Over the Top

Over the Top - Glossary

"All Safe": a signal, given by siren, to announce that it is now safe to remove one's gas mask after a gas attack.

Artillery: weapon used to fire very large projectiles. Howitzers, guns and mortars are types of artillery. Popularly known as cannons.

Bayonet: steel blade, shaped like a short sword, that is fixed at the end of a rifle and used for hand-to-hand combat.

Billet: a place that is designated for soldiers to receive food and shelter.

Bully beef: from the French word boulli, meaning boiled. Meat that is pickled or canned, usually corned beef.

Communication wire: type of wire used for establishing telephone connections between posts.

Company: a unit of soldiers, normally consisting of 100 men.

Cocked: to "cock" a rifle means to draw back the hammer to prepare it for firing.

Decoration: a badge of honour; a medal awarded for bravery.

Duck-boards: floor sections made of wooden slats which can be laid on wet, muddy or cold surfaces.

Dugout: shelter dug on the side of a trench, in the ground, used as living quarters, for storage of supplies or for protection.

Firesteps: narrow ledge, located inside a trench, that allows soldiers to see over the parapet.

Fritz: nickname used by Allied soldiers to describe Germans.

Gas mask: cloth and/or rubber mask connected to an air filter and used to protect the face and lungs from poison gases.

HQ: short form for "Headquarters"; a place from which military commanders perform their duties.

Home leave: permission given to soldiers to go home for an extended period of time.

Jerry: nickname used by Allied soldiers to describe Germans.

Kaiser: German word meaning "emperor". During the First World War, the Kaiser of Germany was Wilhelm II.

Lice: plural form of "louse"; a small, flat, wingless insect that lives off the blood of its host.

Lip: as in "crater's lip"; the edge of a large hole.

Lollygagging: to waste time.

Mortar: a type of cannon used to fire projectiles at high angles.

No Man's Land: the narrow, muddy, treeless stretch of land, caracterised by numerous shell holes, that seperated German and Allied trenches during the First World War. Being in No Man's Land was considered very dangerous since it offered little or no protection for soldiers.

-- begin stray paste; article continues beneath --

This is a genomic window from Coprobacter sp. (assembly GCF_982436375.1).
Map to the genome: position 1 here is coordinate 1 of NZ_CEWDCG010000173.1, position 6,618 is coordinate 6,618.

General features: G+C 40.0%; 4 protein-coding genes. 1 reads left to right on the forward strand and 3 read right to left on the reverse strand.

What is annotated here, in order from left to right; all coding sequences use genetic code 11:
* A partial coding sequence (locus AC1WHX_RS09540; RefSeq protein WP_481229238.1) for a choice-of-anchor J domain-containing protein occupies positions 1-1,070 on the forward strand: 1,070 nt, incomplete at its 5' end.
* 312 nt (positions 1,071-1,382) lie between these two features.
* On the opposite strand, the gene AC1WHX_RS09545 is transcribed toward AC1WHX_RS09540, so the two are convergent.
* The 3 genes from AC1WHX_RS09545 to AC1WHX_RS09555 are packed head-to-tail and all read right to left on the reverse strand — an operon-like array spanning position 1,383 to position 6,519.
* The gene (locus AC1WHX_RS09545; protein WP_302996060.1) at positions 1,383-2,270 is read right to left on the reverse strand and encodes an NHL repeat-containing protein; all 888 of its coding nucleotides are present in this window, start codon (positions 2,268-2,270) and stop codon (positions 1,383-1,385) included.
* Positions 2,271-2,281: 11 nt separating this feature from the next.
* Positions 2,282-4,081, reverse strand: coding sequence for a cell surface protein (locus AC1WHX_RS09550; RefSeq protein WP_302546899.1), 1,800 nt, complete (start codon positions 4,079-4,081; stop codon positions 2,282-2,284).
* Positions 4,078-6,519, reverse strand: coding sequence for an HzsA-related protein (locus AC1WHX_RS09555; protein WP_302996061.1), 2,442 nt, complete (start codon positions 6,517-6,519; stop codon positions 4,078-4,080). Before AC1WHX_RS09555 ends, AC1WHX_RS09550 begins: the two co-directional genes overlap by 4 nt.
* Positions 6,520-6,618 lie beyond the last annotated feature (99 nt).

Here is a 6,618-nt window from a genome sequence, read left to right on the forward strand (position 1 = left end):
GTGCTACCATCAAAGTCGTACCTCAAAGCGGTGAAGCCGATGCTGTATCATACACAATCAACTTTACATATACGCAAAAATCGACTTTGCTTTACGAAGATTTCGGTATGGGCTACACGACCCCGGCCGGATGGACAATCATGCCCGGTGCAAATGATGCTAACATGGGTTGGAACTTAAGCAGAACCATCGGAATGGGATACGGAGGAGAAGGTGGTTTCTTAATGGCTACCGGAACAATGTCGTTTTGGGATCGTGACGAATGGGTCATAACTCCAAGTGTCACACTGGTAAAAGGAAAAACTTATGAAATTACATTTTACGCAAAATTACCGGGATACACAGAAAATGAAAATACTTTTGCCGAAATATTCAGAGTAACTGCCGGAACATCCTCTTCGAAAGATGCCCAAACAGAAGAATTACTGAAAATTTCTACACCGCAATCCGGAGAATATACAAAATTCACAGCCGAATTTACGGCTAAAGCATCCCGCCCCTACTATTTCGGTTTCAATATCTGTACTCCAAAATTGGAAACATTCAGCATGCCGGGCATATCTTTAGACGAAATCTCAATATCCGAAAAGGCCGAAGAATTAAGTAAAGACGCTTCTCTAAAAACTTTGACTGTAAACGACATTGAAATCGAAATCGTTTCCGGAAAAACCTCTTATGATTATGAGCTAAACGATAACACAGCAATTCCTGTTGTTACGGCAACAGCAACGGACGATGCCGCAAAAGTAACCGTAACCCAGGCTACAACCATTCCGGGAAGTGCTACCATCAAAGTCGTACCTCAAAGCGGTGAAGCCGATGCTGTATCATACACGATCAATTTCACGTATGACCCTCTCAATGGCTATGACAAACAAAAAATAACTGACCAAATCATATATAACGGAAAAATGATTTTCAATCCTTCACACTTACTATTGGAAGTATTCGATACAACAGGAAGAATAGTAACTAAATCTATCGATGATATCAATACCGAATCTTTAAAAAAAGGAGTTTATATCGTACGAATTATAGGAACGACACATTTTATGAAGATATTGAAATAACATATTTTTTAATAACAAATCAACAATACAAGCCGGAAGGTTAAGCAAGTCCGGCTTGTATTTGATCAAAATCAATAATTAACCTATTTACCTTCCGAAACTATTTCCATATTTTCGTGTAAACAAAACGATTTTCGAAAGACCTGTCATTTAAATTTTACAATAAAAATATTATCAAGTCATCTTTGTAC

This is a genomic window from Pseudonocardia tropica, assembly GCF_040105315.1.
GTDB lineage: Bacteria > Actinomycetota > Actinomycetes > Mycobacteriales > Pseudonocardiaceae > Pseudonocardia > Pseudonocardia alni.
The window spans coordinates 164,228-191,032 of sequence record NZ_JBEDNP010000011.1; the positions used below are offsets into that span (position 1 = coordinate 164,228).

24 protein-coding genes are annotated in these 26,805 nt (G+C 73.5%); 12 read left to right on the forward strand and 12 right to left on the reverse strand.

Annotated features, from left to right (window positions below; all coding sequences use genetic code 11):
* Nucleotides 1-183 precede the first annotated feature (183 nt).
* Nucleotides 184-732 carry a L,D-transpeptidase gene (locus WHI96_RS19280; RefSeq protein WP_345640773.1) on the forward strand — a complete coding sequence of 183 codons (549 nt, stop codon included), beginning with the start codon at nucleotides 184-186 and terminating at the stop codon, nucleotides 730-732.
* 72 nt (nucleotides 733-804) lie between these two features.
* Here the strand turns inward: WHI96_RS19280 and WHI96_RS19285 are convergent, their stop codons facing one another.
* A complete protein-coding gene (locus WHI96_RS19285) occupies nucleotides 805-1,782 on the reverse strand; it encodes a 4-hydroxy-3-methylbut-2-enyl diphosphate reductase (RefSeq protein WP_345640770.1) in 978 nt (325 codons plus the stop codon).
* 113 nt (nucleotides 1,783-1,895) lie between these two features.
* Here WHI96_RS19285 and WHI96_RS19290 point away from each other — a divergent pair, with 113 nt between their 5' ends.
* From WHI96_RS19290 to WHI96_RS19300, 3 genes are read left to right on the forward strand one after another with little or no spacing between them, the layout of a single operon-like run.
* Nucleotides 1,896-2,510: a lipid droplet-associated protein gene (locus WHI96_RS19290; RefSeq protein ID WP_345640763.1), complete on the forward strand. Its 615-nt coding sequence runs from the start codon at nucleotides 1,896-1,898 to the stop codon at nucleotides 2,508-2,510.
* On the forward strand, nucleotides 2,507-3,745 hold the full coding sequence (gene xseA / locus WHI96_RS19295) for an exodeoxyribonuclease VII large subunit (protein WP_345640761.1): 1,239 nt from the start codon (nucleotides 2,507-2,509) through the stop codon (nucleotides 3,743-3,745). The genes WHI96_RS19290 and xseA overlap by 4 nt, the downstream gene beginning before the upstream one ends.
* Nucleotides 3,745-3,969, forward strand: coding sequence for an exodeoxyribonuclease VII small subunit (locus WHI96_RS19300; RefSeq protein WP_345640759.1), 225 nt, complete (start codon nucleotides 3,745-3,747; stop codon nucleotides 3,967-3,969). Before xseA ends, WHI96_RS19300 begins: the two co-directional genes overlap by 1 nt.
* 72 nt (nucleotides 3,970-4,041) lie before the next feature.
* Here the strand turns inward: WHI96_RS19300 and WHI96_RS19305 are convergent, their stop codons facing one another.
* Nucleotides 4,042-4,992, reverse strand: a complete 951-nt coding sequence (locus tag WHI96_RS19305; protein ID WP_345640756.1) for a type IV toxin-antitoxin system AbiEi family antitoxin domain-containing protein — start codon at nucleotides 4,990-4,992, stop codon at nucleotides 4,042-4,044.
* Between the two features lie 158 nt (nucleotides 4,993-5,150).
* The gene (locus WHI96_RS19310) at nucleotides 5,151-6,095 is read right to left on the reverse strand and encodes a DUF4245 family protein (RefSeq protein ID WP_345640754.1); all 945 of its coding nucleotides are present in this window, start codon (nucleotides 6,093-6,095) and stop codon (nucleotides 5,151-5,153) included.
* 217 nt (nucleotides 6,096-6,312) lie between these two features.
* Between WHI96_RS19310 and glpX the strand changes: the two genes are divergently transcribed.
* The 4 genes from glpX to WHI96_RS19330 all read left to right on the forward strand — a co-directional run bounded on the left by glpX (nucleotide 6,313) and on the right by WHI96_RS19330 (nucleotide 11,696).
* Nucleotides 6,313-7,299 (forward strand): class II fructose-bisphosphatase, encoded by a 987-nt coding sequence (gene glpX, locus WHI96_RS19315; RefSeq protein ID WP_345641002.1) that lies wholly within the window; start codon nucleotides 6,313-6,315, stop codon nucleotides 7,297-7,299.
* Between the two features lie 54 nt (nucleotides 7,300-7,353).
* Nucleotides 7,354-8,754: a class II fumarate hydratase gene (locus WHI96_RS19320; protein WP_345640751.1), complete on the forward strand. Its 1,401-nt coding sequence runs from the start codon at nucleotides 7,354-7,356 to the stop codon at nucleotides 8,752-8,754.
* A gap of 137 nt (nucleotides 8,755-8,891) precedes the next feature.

Parapet: the inner wall of a trench, made of earth and wood and topped with sandbags, to protect soldiers.

Platoon: a unit of soldiers, normally consisting of 50 men.

Poison gas: type of gas which gives off a poisonous vapour, designed to kill, injure or disable a soldier by inhalation or contact.

Puttees: cloth strip made of wool and wrapped around the leg, from ankle to knee, to prevent trousers from being torn or soiled.

Sap: a tunnel within a trench, dug to a point beneath the enemy's trenches.

Sector: a portion or division of a large military area.

Shell: an artillery projectile containing an explosive bursting charge.

Sniper: a soldier, armed with a rifle and usually well hidden, who shoots at exposed individuals of an enemy's forces.

"Stand Down": permission given to soldiers to leave their defensive positions when an attack by the enemy is deemed unlikely.

Stick grenade: German hand grenade; small, metal container, attached to a stick, which explodes after it is thrown.

Tommy: nickname used by German soldiers to describe British (and Canadian) soldiers.

Trench: a long, deep and narrow hole in the ground, with the earth thrown up in front, dug to protect soldiers from bullets and other projectiles.

Webbing: a type of military back-pack, made of sturdy canvas and containing numerous pouches for carrying the ammunition, water bottle, bayonet, food, clothing and personal belongings of a soldier.

Western Front: the area of military operations during the First World War which ran from Belgium, through northern France, and to the Swiss border.

Work detail: a specific task assigned to an individual or group, usually entailing physical labour.


    Date created: January 30, 2004 | Last updated: October 7, 2009